Matthew 33:36-43

Then he left the crowds and went into the house. And his disciples approached him, saying, “Explain to us the parable of the weeds of the field.”

Jesus answered, “The one who sows the good seed is the Son of Man; the field is the world, and the good seed are the children of the kingdom; the weeds are the children of the evil one, and the enemy who sowed them is the devil; the harvest is the end of the age, and the reapers are angels. Just as the weeds are collected and burned up with fire, so will it be at the end of the age.

The Son of Man will send his angels, and they will collect out of his kingdom all causes of sin and all evildoers, and they will throw them into the furnace of fire, where there will be weeping and gnashing of teeth. Then the righteous will shine like the sun in the kingdom of their Father. Let anyone with ears listen! Matthew 33:36-43

“To every complicated question there is a simple answer and it’s always wrong.” I can’t remember where I first heard that but I have never forgotten it. Nor has it yet been proven wrong in my life. The question of evil comes to mind this morning.

I understand the impact and the simplicity of focusing the source of evil on an evil bad guy dressed in red with a pitchfork, living in the fiery caves of hell, a sneaky ability to morph into a slick con man, sending his evil henchmen demons out to trick and torture unsuspecting and gullible people. It fits right in with the idea of a Superman Jesus – sent to earth from a planet far, far, away to right all wrongs, to cast out demons, and to enlist his disciples in an all encompassing war to rid the world of evil, pain, sickness, and death.

I get it. When I’m in the room listening to the words of a preacher who is adept at naming the devil as the bogeyman in life, it is effective. Gives me the creeps and the chills.

There is a reason why sci-fi rockstar superhero movies are winning at the box office these days. People eat up the otherworldliness of it. Wonder Woman brings a whole lot more hope than Nikki Haley or Elizabeth Warren when it comes to ideas for improving the lives of people.

I also can appreciate how such embodied devil talk can so easily divide not only the spirit world but the human world into opposing teams. We just love this stuff. It comes so naturally to us. Us vs. them, my team vs. your team, the good guys vs. the bad guys, the wheat vs. the weeds, citizens vs. immigrants, rich vs. poor, white vs. black… There is no limit to our imaginations when we make these divisions – yet how strangely quick we are to always put ourselves in the “good guy”, “we mean well” category.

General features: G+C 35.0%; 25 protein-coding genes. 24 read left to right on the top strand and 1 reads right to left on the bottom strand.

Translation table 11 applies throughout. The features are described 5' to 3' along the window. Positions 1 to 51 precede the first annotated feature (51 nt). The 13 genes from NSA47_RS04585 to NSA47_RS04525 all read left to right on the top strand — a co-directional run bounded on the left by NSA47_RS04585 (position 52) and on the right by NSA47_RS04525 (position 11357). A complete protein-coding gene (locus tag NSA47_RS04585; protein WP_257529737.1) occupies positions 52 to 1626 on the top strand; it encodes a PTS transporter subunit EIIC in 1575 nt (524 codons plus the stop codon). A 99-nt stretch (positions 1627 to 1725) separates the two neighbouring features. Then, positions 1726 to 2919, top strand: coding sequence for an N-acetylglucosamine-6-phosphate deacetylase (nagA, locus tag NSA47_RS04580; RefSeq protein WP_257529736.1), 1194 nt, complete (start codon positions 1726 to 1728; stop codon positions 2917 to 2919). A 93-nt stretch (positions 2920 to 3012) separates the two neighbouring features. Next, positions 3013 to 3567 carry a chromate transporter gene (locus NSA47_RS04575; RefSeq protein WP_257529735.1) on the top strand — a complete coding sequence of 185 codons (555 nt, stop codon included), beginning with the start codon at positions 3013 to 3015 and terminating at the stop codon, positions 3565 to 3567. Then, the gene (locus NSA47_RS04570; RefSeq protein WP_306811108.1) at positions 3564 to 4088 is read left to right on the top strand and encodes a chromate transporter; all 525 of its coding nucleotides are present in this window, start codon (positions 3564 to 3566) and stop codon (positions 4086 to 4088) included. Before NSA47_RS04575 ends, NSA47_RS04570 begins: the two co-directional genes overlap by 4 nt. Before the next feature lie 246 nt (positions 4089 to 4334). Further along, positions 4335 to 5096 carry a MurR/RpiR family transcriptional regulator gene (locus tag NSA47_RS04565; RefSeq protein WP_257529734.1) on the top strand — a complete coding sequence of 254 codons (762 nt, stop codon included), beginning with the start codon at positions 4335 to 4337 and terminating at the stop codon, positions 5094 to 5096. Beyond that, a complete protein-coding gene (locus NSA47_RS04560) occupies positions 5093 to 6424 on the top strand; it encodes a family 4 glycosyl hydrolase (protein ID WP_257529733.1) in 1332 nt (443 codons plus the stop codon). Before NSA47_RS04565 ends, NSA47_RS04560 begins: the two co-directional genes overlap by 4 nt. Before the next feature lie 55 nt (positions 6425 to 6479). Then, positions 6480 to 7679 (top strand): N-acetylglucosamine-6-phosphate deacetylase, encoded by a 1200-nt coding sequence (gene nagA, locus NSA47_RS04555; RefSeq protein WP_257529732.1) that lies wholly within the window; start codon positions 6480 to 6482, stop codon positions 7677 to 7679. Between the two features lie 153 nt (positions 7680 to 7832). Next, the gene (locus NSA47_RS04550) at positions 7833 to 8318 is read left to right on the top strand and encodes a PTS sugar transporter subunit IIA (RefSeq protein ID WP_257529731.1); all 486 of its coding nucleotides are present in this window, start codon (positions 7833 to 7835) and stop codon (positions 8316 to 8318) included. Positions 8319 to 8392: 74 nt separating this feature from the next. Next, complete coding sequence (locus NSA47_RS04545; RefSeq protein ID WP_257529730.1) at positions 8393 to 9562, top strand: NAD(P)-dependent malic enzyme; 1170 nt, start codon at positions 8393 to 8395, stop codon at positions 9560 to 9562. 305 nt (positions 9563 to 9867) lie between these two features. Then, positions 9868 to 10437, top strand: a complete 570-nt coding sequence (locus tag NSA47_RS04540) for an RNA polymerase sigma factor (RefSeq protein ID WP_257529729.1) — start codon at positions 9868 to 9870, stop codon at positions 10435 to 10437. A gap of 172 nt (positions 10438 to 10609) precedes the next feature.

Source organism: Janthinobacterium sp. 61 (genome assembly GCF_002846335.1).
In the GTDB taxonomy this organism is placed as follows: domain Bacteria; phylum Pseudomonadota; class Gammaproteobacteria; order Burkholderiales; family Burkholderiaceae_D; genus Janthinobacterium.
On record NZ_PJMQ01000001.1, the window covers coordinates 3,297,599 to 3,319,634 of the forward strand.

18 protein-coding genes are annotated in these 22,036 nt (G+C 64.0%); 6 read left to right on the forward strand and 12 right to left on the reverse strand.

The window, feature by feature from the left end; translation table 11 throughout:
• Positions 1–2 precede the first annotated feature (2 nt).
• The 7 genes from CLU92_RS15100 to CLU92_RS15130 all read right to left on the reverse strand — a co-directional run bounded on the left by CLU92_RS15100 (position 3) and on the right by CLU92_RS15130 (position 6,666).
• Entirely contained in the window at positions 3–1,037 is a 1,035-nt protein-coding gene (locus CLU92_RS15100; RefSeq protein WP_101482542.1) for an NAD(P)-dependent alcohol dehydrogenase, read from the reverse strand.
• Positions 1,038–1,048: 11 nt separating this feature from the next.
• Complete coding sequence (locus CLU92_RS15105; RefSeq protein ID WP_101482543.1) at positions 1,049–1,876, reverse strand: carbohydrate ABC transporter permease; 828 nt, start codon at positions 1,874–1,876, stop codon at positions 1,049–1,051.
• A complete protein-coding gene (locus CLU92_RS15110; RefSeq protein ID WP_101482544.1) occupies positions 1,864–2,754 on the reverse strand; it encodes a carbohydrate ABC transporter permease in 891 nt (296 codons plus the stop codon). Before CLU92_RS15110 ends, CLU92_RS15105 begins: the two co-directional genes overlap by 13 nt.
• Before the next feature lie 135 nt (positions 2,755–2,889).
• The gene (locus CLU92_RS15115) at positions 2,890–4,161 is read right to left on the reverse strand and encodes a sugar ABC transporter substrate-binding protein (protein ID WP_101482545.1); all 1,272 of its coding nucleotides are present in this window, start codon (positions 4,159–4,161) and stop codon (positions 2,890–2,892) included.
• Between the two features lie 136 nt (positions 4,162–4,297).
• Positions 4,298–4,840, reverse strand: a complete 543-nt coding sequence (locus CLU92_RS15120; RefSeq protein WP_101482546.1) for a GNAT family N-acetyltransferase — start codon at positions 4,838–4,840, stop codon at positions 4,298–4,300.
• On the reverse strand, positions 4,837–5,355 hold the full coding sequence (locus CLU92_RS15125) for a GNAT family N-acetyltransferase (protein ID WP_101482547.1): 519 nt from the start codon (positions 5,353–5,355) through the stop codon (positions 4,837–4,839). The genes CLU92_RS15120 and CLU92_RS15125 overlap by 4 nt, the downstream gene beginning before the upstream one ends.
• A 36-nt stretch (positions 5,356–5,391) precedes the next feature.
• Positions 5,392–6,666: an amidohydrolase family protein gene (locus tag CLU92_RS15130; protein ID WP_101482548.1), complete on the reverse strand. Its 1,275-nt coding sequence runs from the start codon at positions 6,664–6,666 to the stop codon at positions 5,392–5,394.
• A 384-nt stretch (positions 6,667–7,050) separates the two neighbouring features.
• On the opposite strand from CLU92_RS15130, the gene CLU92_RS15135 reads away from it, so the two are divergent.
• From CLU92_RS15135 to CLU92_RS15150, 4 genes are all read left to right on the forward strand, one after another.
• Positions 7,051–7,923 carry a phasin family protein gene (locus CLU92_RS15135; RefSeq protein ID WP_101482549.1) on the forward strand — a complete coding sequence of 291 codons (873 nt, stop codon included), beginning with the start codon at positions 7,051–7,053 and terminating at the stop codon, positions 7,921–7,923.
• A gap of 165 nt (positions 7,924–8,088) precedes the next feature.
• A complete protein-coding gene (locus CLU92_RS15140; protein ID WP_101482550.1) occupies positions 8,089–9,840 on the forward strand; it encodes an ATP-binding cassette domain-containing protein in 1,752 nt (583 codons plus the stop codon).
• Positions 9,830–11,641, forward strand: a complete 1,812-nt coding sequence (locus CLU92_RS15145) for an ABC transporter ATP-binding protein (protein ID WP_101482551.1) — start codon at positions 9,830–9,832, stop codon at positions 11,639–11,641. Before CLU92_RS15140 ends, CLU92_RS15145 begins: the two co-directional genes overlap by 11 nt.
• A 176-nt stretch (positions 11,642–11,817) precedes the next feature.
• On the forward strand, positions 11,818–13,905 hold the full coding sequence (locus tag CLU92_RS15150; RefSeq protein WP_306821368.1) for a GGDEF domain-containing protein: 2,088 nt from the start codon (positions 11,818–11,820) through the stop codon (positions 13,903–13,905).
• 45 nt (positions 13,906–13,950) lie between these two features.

But I don’t believe it. And I don’t think it is a requirement that any Christian believe it. There is not a single mention of the devil or such a concept of an embodied evil bad guy in the Apostles’ Creed. The devil gets scant mention in the four gospels and then only at key points when the story takes us into the painful realities of temptation, the mystery of disability, mental illness, and suffering, and the treachery of disloyalty and betrayal. Precisely those places where we need words and mental images to connect powerfully within us.

And within us is the only place we need to look to see the reality of all that would deny and betray God. We bear the capacity for self-giving love and for selfish self-centeredness. We can twist others and be manipulated ourselves. We can reach for celery or cookies. We have the capacity to rush into a crowd to save the victims from a deranged shooter who wasn’t always a person capable of such a heinous and malicious act, until something truly broke inside of his brain. Even if our name is never in the papers, we also have the capacity to do great, if far more subtle, evil ourselves.

Simul ustus et peccator captures the reality of our lives far more than locating evil outside of ourselves or worrying about whether or not we are wheat or weeds. We can take great comfort in knowing that God loves all of us and that God is relentless in making us aware of the weeds within us, loving us into letting them go, loving us even when they continue to grow. We can find great hope in knowing that the day will come when, in the twinkling of an eye, the weeds within will be burned away, and we will dwell in the house of the Lord forever. Whatever that means, it will be good.

Let us pray: Dear Jesus, we sense within us the tensions that pull us toward good and evil. We know our appetites for both good and evil, our capacities to be loving and hateful. Continue to do the work of sanctification within us. Protect us from fooling ourselves into thinking that we have arrived. You are the potter, we are the clay. As long as we are alive, conform us ever closer to Jesus, that we might be the people you have created us to be. In Jesus’ name. Amen.


One Response to “Matthew 33:36-43”

  1. Dave Armstrong Says:

    Interesting viewpoint ! I read your devotions daily because I like your viewpoint on the application of scripture.

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